Labor Repose

Labor Repose
LaborPayne during her 6th homebirth (9th baby) at age 44

Saturday, April 23, 2011

Dead Babies in the Heartland



In the past month, since I've last posted, I've attended a breastfeeding conference taught by Dawn Kersula, and an ICAN conference, featuring Poppy Daniels, Geradine Simkins, Pam England, and Henci Goer, among others. I have presented in Wichita at the Kansas Govenor's Public Health Conference on the subject of Lactation in the African-American Community and at the Doulas of Kansas City meeting on the topic of Birth Practices Among African-American Mothers. In the past month I have sat on several committe and board meetings discussing materal infant health, including the Kansas City Health Commission, the Women's, Infant's and Children's Health Committee, Kansas City Midwives meeting, Missouri Midwives Association Meeting, the Kansas Breastfeeding Committee, the Fetal Infant Mortality Review Board, and most recently, the Mother and Child Health Coalition, which yesterday, brought Tonya Lee Lewis (wife of Spike Lee, seen in photo) to town to talk about infant mortality in the African-American community. All this talk of Black folks, babies, breastfeeding, birth, and death has got me thinking...

The problems that plague my community are so endemic, so deeply entrenched, that I've lost faith in the current system of health/maternity care to fix them. Not many seem to be terribly bothered that the infant mortality rate of the African-American community is twice to three times of that of Caucasian Americans (something I discovered three years ago while researching my master's research project). There are those who see the problem, but feel powerless to know what to do about it. I sit on the local FIMR board with the obstetricians who run the county hospital that sees the bulk of city women on Medicaid, and while they are knowledgeable and wise, they are also weary worn from years in the trenches and too busy on the front lines of care to innovate (or better yet, prevent) problems from occurring. When I worked as a labor and delivery nurse in this same facility several years ago, even I became numb to the number of dead babies I saw on a routine basis.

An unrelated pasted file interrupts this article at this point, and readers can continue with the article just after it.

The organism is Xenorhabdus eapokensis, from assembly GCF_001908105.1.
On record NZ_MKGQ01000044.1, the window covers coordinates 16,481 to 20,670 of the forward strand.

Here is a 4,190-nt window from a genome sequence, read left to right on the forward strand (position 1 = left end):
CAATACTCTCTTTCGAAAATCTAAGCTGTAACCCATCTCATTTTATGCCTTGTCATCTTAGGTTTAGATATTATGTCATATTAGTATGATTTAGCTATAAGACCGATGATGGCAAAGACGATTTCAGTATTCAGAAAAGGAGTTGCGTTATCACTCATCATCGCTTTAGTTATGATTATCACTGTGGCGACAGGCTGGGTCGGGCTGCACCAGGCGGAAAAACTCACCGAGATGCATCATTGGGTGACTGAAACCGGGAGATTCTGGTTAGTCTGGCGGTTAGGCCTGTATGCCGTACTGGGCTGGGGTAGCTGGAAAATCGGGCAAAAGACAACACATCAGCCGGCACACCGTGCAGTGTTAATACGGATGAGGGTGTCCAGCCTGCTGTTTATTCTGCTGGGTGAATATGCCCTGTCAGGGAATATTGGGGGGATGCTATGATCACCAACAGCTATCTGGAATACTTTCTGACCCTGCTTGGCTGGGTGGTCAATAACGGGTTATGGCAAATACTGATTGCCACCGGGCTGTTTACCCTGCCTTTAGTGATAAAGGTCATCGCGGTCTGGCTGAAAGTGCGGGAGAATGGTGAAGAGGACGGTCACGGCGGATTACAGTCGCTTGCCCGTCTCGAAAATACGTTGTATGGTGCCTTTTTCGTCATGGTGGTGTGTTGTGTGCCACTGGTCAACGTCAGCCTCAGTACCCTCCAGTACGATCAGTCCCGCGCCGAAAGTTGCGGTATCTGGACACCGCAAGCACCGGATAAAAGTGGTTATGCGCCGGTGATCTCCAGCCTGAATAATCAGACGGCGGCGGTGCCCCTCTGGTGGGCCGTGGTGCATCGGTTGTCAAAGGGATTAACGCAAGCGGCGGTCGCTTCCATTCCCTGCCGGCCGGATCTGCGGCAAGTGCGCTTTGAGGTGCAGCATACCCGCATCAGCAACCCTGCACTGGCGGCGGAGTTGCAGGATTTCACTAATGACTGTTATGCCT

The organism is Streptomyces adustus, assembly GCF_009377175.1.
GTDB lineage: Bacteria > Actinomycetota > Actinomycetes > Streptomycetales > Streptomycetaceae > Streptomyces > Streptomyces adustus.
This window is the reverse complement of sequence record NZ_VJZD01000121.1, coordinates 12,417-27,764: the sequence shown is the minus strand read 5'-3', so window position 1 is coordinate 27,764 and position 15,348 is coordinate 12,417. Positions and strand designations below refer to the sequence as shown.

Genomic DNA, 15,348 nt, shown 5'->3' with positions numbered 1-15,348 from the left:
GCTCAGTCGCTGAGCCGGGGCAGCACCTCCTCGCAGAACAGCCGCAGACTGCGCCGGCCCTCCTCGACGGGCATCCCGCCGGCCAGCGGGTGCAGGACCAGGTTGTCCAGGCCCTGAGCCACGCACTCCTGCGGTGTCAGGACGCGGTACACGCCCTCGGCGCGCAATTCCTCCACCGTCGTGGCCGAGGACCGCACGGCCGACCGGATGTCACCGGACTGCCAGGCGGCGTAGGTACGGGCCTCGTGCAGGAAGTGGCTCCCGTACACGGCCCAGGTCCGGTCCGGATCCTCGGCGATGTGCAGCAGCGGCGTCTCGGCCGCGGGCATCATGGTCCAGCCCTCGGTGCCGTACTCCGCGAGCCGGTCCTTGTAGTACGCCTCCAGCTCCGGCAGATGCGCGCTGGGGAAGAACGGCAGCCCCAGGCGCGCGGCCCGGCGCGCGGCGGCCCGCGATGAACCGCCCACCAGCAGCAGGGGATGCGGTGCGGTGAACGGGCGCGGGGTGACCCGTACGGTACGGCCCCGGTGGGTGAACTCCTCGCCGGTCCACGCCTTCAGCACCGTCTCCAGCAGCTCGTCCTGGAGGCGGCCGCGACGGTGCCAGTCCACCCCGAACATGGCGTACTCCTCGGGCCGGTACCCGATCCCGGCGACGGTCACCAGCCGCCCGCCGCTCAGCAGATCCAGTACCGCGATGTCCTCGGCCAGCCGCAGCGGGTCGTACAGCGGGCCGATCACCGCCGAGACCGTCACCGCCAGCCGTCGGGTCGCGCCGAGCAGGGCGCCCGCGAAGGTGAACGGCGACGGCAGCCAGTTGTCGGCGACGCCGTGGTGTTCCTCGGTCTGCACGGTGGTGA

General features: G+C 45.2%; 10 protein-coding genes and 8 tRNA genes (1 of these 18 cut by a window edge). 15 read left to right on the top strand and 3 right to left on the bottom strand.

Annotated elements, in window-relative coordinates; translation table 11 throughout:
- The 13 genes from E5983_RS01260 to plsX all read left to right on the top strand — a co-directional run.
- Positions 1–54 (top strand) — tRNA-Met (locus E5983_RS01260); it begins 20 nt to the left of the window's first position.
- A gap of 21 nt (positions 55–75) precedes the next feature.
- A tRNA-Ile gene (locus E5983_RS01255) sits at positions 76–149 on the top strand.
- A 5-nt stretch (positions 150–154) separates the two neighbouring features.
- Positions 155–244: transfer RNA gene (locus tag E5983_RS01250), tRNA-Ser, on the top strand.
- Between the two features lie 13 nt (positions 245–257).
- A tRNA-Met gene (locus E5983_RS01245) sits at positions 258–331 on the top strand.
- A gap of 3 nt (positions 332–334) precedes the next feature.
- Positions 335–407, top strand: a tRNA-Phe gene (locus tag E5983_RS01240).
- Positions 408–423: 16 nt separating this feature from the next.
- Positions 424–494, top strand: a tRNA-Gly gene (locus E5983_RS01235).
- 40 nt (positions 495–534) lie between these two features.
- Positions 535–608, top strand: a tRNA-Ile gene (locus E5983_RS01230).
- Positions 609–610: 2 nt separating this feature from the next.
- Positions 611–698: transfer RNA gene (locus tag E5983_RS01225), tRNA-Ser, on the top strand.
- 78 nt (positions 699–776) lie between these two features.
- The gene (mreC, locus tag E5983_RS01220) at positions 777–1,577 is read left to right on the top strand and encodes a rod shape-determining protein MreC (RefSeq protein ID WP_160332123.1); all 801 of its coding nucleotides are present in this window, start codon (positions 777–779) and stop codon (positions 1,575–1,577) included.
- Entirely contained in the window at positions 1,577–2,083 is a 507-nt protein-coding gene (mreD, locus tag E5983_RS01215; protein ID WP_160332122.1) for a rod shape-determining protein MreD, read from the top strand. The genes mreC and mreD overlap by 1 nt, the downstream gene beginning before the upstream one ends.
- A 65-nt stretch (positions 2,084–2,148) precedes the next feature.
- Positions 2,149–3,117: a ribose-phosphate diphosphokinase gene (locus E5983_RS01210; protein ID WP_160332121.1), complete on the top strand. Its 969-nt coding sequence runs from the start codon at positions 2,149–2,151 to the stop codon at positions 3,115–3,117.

Infant mortality is the number of infant deaths per 1,000 live births prior to the first birthday. The major causes according to the Center for Disease Control are congenital malformations, prematurity and low birth weight, SIDS, and complications of pregnancy. March of Dimes has gotten involved on two of these: prematurity and low birth weight, because these are so often preventable and iatrogenic in nature (meaning hospital or provider caused). Inductions and non-medical cesareans are frequent causes of prematurity and low birth weight. These NICU-bound babies don't have to be. Healthcare providers and maternity care advocates need to take a much stronger stance against inductions and non-medical cesareans. Breastfeeding is also tied to mortality, when NICU babies, already compromised, don't get the immunological protection of their mother's milk. The CDC listed several NICU complications that lead to mortality (sepsis, necrotizing enterocolitis, respiratory distress syndrome) which might be positively impacted by the introduction of mother's milk. African-American babies die at greater rates because Black women are the least likely to breastfeed and the most likely to have the risky interventions (inductions and cesareans) that lead to infant morbidity and demise. Black women suffer more pregnancy complications, are more likely to have poorer health in general as well as preexisting conditions that complicate pregnancy. Black infants are more likely to die of SIDS.